If there is one place where you might expect leadership techniques to be researched and practiced like a science, it would likely be the United States Army. The Generals, by Tom Ricks, reviews the leadership practices of US Army leadership from World War Two through the present conflict in Afghanistan. By and large, high marks are given to the leadership practiced in the Second World War, while missteps in Korea and Vietnam eroded the trust between generals, their subordinates, and civilian overseers. Early tactical success in the First Gulf War may have led to overconfidence that eventually led to quagmires in Iraq and Afghanistan over a decade later. Time will tell whether better leadership salvaged a strategic win from these most recent conflicts.
The Generals provides an eye-opening history of major US military conflicts from the point of view of the top brass. However, my favorite part was the profiling of the generals which served to highlight good and bad leadership practices. It seemed to me that many of these concepts were equally applicable to leadership in my engineering office. Three of the most compelling leadership concepts presented are:
1) George Marshall‘s policy of quick relief and promotion based on battlefield performance
2) Matthew Ridgeway‘s rescue of the Korean conflict by seeking first-hand knowledge and holding field commanders accountable
3) Norman Schwarzkopf‘s tactical superiority but strategic loss
George Marshall is presented as nothing less than the savior of the US Army during WWII. As a young officer in World War One, Marshall witnessed a poorly equipped, poorly trained force struggle to achieve battle readiness, and he stood up to his commanding officers to provide accurate appraisals of the units. Upon being appointed Secretary of the Army, Marshall began a campaign to both equip his forces and put in place the needed leadership.
Dwight Eisenhower was selected by Marshall from relative obscurity to be groomed for a special leadership task.Though Eisenhower’s tactical aptitude is sometimes debated by military historians, his ability to negotiate the complicated political challenges as supreme Allied Commander is generally celebrated. Marshall recognized the right man for the job, as Eisenhower would likewise recognize George Patton as the perfect tough-as-nails general to take the fight to the Germans over the European countryside. Getting to that point, however, required an exhaustive trial and error process of management selection.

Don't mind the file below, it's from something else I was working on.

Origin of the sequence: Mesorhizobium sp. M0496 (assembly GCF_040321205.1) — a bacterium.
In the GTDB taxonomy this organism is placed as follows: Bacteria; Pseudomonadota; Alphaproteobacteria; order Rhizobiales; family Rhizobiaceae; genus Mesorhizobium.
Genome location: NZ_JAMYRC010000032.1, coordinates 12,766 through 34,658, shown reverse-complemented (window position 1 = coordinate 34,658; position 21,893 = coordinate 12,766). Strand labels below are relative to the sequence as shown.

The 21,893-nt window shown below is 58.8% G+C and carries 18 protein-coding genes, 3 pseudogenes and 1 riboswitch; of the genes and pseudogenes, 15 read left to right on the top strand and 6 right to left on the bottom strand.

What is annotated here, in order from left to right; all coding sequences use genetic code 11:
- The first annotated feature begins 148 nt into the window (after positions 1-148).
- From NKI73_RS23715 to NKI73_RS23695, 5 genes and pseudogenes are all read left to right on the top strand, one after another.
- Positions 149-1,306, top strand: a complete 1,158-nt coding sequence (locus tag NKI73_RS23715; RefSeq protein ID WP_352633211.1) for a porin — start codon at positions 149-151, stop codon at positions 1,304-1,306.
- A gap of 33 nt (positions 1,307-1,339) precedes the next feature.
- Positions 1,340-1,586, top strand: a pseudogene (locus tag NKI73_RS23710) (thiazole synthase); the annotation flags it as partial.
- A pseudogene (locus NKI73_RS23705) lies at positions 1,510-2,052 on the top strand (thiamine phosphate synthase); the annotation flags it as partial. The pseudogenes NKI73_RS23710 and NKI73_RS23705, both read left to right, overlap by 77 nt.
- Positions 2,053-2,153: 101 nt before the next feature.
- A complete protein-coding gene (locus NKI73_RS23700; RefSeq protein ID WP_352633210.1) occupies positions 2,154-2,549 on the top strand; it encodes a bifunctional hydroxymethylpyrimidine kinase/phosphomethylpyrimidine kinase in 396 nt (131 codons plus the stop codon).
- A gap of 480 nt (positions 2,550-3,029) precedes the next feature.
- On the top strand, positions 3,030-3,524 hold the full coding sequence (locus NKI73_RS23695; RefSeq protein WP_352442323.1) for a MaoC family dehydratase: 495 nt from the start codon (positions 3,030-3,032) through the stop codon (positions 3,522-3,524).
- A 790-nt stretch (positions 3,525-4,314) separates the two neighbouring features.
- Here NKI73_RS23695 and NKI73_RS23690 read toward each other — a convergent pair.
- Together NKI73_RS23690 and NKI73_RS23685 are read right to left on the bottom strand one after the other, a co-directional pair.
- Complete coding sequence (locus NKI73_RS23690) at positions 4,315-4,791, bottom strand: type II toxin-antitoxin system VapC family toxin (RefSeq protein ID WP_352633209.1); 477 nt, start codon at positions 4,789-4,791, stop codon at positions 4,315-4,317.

Before the US entered the war, Marshall sacked many aging commanders in favor of aggressive young commanders with a better grasp of modern mechanized warfare. Scores of commanders were relieved throughout the war, but instead of being completely sidelined, they were reappointed to different tasks. Some commanders made it back to the front lines for a second chance at glory. Terry Allen was one such general, noted for field successes in Tunisia and Sicily but whose troops displayed a lack of discipline off the battlefield. After being relieved in Italy under questionable pretenses, Allen returned stateside to prepare another unit which he would then lead in 195 days of fighting across the French and German countryside in 1944. His relief and second chance both would have been highly unlikely in subsequent conflicts.
Meritocracy would seem to be a natural fit within American capitalism, but the kind of quick promotion and relief instituted within WWII is not typical of most companies. It has been said that the last recession provided the opportunity for some companies to clean house of ineffective leadership, but should effective management be continent on external economic crises? Especially in the age of rapidly advancing technology, room needs to be made for young emerging leaders. As a sensible first step my company has instituted a policy of mandatory divestment, so that each generation of leadership actually holds the company’s stock.
The Marshall and Eisenhower policy of rapid promotion and quick relief can also be applied at lower levels of leadership, particularly because it allows for second chances and relocation. Aspiring leaders need to learn through experience, but there is little upside to perpetually leaving someone in a position that is not conducive to team success. Eisenhower was particularly wary of leaders who disparaged higher leadership and sowed discontent. A few bad seeds could ruin the morale of an entire unit. In retrospect, I can see that some of the low points in my career can be traced to negative attitudes among superiors.